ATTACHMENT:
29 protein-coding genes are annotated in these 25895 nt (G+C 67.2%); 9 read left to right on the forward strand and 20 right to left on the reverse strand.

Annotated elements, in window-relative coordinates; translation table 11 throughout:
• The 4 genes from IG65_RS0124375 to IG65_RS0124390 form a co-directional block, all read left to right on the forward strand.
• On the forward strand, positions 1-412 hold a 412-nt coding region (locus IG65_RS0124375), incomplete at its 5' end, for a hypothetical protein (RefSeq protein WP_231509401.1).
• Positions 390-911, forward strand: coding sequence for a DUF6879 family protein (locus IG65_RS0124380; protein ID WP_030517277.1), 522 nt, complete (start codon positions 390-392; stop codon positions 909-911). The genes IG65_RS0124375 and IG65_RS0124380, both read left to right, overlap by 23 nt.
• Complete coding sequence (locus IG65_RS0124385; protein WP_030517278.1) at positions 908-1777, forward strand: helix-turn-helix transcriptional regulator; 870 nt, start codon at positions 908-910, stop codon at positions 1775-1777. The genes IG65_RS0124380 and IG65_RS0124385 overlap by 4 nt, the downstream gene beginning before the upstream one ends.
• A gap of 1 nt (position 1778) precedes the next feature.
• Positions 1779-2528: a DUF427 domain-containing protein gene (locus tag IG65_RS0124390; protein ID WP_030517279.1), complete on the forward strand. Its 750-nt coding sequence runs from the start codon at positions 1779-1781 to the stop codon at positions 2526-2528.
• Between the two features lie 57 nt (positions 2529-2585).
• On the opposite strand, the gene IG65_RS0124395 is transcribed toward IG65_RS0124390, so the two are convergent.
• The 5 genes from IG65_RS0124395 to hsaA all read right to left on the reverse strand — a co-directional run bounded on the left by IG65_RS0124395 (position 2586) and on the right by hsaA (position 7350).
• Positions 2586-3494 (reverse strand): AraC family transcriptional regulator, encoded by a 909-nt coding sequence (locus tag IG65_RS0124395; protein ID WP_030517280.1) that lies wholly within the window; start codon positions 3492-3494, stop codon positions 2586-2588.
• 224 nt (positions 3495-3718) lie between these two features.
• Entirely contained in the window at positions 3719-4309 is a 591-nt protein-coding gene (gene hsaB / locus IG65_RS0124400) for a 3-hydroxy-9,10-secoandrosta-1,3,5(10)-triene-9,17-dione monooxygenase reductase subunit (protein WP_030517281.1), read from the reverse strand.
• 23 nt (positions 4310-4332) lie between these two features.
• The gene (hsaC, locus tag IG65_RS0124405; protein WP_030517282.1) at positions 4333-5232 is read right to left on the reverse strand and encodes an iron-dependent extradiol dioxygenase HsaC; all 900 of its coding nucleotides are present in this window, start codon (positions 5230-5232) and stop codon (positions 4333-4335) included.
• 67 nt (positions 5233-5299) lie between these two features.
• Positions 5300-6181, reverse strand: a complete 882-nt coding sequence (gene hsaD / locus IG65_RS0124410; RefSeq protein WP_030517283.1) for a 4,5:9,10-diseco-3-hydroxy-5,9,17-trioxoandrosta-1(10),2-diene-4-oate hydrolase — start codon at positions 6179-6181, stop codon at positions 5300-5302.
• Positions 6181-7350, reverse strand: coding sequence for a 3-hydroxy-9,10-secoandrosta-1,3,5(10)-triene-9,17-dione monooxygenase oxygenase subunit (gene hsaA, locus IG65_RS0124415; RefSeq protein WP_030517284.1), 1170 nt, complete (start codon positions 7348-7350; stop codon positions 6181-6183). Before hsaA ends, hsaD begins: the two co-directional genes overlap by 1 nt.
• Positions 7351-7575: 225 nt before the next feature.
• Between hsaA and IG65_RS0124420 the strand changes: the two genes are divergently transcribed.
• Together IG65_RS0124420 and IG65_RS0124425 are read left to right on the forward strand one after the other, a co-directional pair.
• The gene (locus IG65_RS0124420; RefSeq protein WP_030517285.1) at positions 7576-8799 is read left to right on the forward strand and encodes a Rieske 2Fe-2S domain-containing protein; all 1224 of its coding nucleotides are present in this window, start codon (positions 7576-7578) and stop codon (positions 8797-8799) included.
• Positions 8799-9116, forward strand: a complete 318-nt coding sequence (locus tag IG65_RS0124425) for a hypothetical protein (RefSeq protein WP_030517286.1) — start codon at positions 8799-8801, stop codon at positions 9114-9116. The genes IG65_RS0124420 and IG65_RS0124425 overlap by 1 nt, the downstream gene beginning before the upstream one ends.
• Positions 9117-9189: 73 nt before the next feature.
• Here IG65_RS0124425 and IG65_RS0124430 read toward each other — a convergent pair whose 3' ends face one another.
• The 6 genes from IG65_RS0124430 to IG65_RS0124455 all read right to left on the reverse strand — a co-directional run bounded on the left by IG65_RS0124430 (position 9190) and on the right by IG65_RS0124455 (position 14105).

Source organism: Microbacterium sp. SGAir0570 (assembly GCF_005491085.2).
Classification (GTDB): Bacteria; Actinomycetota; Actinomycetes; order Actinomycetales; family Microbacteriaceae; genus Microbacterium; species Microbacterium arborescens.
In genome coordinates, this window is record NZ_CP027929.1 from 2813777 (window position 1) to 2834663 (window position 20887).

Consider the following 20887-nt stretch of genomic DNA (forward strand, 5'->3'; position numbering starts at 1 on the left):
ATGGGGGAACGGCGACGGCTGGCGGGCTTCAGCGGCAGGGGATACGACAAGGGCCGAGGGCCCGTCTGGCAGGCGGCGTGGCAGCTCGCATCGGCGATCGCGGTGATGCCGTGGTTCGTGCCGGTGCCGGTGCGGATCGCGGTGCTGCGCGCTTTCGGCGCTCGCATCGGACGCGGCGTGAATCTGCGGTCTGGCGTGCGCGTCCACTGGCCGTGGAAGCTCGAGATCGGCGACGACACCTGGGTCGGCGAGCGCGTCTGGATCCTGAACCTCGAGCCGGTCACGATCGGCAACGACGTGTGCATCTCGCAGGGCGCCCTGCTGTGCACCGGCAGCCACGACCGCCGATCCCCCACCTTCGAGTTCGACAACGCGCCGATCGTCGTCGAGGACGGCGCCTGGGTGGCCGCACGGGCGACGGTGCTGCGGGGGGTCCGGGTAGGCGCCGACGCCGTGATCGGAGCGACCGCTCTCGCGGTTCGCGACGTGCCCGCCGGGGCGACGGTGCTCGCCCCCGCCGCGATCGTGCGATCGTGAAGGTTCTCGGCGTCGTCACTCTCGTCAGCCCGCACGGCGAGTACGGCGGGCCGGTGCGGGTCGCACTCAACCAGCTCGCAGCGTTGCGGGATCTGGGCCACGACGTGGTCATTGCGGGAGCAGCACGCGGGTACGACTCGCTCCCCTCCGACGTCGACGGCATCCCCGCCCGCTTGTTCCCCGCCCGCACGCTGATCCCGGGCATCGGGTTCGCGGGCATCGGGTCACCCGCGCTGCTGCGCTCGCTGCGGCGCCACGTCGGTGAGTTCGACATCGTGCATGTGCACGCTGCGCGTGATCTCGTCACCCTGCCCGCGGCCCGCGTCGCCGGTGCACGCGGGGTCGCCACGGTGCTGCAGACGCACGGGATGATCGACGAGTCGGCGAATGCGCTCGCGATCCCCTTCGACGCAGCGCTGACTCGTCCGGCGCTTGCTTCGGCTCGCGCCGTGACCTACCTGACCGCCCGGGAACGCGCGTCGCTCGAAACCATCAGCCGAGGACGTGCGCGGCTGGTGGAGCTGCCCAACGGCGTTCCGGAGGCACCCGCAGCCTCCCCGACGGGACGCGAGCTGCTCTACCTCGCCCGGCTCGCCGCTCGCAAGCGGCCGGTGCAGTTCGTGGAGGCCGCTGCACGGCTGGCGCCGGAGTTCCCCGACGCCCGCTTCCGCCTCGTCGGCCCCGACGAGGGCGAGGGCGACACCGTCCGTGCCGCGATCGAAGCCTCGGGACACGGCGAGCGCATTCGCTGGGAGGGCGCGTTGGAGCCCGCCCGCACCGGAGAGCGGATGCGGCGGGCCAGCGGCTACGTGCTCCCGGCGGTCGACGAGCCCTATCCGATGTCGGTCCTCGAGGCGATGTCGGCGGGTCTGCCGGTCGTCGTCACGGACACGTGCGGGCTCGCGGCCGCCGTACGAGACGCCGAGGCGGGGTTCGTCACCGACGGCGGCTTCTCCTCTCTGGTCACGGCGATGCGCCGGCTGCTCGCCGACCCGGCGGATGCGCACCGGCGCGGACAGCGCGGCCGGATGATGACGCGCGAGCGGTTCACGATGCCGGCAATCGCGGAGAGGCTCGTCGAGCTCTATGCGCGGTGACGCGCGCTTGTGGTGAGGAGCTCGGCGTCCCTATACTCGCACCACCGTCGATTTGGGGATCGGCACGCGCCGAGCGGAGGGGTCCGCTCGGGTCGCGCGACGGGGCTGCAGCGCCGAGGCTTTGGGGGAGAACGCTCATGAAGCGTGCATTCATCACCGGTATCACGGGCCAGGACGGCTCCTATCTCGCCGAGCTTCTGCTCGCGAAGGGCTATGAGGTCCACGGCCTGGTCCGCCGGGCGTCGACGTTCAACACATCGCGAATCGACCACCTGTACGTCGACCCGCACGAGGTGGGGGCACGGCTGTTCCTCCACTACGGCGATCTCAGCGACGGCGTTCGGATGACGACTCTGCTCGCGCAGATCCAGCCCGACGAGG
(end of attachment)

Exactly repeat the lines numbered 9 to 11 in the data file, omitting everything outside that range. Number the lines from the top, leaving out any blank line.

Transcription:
• Between the two features lie 57 nt (positions 2529-2585).
• On the opposite strand, the gene IG65_RS0124395 is transcribed toward IG65_RS0124390, so the two are convergent.
• The 5 genes from IG65_RS0124395 to hsaA all read right to left on the reverse strand — a co-directional run bounded on the left by IG65_RS0124395 (position 2586) and on the right by hsaA (position 7350).